A billionaire was forced to pay £237,000 to his neighbors when his The mansion’s expanse exceeds 18 inches on his land, which has won a court battle to win the cash back.
Alex McPhail, 55, was sued by web entrepreneur Tom Gutterbock and his wife Helen after the couple claimed they staged a secret “land grab” in the affluent Wandsworth of the Southwest. London,
Mr. McPhail separated their houses by creating a basement room, which stretched a foot and a half below the boundary – Gatorbox accused him of “trespass”.
The pair demanded that he fill some of their basement and partially demolish their above ground home to separate the two properties.
after a number of legal hearingsMr. McPhail had £530,000 left in his pocket.
He paid £237,000 in damages to his neighbors and was forced to withhold court costs of £283,000.
But another court has now backed Mr McPhail – and says the developer of his house, Henderson Court Ltd (HCL), should be responsible for covering up his. complete loss.
Judge Nicholas Parfitt said the disastrous construction project was “not successful”, and it was the company’s responsibility to ensure that the project complies with planning permission regulations.
Judge Parfitt said, “HCL acted without the skill and care expected of a proper contractor and failed to build the property in a good and working manner.”
The Central London County Court had previously heard that Mr McPhail’s £4million house was built between 2015 and 2018 on one of the most sought-after streets in the area.
The former commodities broker, who now works as a motivational speaker, invested £2.5m to buy a plot of land across the street.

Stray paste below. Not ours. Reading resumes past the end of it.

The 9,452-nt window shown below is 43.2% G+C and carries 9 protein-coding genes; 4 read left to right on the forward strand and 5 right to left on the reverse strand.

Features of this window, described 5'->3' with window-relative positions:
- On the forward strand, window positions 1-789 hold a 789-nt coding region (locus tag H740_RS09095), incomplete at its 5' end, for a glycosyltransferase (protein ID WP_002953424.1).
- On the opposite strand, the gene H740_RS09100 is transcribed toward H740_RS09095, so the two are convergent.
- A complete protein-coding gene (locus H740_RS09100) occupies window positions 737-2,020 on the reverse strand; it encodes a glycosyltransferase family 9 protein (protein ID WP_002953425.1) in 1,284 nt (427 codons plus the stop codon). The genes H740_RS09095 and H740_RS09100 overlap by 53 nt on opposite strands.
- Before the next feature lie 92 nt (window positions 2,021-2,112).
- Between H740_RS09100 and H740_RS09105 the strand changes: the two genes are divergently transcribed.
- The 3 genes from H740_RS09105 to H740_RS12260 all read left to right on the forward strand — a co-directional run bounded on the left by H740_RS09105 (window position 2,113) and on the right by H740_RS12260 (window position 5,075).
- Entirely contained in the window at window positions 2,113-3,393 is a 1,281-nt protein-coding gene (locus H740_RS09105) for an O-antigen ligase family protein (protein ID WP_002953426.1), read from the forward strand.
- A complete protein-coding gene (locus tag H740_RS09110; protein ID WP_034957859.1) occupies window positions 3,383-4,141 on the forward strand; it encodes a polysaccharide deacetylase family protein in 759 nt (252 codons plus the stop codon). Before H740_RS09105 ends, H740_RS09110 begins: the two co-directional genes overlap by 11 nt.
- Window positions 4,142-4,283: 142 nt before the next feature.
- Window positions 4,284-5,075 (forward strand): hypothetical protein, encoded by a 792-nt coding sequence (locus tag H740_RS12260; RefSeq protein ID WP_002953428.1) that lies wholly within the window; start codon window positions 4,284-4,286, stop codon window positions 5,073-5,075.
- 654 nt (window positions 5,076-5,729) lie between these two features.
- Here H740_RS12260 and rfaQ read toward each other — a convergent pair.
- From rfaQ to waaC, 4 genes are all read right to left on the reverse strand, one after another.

But Web and app developer Mr Gutterbock, 53 – the son of Labor peer Anthony Gutterbock – later objected when he and his wife realized their new neighbor’s house had been built closer to theirs.
This meant that the path between the properties was narrowed to less than three feet, making it difficult to access their back garden.
Meanwhile, although planning permission was granted for a basement below the house, builders extended it down the street and under the wall of their house.
Shortly before the hearing of the case, Mr. McPhail agreed to a settlement.
But he continued to argue that the developers were to blame for his loss.
Judge Parfitt has now found that HCL must pay as it was responsible for obtaining freehold, securing planning permission, paying contractors and borrowing money for construction work.
“The overwhelming conclusion on the evidence is that HCL carried out the tasks and it was only once those tasks were completed that it potentially became entitled to a final payment from Mr. McPhail,” he said.
“On the prevailing facts, HCL was liable for trespass because… [the Gueterbocks’ house],